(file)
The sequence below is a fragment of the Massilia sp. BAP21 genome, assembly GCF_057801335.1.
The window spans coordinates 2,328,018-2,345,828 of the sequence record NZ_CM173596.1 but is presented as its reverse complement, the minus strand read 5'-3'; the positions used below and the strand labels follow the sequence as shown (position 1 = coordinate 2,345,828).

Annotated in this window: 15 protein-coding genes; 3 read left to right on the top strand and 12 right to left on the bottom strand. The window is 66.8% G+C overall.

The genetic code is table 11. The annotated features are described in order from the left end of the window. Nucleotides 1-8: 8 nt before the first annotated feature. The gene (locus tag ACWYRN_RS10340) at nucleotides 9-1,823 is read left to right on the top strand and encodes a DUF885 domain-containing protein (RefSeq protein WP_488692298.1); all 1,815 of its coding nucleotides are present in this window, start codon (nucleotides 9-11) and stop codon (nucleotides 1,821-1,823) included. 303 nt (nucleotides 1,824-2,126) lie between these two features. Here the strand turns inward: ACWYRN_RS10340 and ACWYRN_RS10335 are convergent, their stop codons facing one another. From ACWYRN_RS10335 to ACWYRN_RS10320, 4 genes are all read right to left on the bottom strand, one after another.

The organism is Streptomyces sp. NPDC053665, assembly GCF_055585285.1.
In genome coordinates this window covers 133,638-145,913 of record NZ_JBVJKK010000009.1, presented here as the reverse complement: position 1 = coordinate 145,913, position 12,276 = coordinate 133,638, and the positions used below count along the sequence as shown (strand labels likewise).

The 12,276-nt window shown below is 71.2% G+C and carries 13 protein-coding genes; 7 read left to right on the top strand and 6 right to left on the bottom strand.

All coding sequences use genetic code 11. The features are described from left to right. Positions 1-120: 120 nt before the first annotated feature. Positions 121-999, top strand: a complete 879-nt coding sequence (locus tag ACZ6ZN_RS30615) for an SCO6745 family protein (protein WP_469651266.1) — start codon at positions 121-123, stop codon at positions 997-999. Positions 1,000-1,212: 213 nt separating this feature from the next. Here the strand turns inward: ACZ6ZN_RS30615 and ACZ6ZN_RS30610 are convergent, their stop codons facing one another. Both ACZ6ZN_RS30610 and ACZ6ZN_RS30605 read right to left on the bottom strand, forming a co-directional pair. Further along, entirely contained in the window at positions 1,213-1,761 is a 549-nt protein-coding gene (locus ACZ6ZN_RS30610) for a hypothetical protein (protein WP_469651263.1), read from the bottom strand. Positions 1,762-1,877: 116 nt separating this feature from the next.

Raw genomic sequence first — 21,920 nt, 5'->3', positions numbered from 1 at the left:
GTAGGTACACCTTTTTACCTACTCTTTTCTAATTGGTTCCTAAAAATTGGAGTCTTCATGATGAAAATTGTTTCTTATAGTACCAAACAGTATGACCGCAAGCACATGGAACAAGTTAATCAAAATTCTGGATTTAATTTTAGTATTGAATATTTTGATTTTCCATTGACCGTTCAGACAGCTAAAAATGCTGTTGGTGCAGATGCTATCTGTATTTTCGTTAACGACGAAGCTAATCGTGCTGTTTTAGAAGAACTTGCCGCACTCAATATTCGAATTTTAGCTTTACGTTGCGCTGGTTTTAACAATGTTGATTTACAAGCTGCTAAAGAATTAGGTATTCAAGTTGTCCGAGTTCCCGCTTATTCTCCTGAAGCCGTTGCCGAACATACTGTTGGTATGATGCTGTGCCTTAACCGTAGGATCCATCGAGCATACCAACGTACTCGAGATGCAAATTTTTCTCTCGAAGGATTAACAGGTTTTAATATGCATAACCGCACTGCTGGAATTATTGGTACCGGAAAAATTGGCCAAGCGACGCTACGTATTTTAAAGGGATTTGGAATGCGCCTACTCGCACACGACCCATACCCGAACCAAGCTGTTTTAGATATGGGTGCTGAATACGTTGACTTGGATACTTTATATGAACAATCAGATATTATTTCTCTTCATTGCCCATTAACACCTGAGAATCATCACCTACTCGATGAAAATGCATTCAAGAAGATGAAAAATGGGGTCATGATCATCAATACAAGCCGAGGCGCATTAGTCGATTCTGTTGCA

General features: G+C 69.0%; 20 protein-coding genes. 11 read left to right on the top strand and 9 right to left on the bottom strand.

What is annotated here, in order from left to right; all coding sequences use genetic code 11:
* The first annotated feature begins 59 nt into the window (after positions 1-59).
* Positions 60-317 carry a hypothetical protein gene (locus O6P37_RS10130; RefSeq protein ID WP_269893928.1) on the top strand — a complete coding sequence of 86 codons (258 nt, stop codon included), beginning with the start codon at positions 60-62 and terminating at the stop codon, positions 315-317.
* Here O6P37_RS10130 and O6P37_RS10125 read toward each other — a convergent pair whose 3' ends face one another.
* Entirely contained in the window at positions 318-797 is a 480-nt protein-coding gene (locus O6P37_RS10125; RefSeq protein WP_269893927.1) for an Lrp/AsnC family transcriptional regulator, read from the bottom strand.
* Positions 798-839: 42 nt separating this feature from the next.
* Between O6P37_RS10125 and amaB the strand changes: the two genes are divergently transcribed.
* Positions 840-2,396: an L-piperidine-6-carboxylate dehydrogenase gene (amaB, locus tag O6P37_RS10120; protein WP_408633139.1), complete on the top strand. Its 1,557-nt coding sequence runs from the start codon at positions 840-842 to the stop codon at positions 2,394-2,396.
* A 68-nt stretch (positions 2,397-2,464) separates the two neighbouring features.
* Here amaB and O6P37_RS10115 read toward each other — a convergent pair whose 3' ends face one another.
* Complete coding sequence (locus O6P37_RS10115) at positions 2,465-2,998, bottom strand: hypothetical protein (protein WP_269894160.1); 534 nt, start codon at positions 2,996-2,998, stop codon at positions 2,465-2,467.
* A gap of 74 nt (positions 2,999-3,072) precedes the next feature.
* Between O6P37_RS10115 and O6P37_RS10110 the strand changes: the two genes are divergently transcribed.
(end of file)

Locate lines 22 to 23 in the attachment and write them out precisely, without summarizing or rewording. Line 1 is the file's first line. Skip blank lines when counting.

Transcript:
* Complete coding sequence (locus O6P37_RS10115) at positions 2,465-2,998, bottom strand: hypothetical protein (protein WP_269894160.1); 534 nt, start codon at positions 2,996-2,998, stop codon at positions 2,465-2,467.
* A gap of 74 nt (positions 2,999-3,072) precedes the next feature.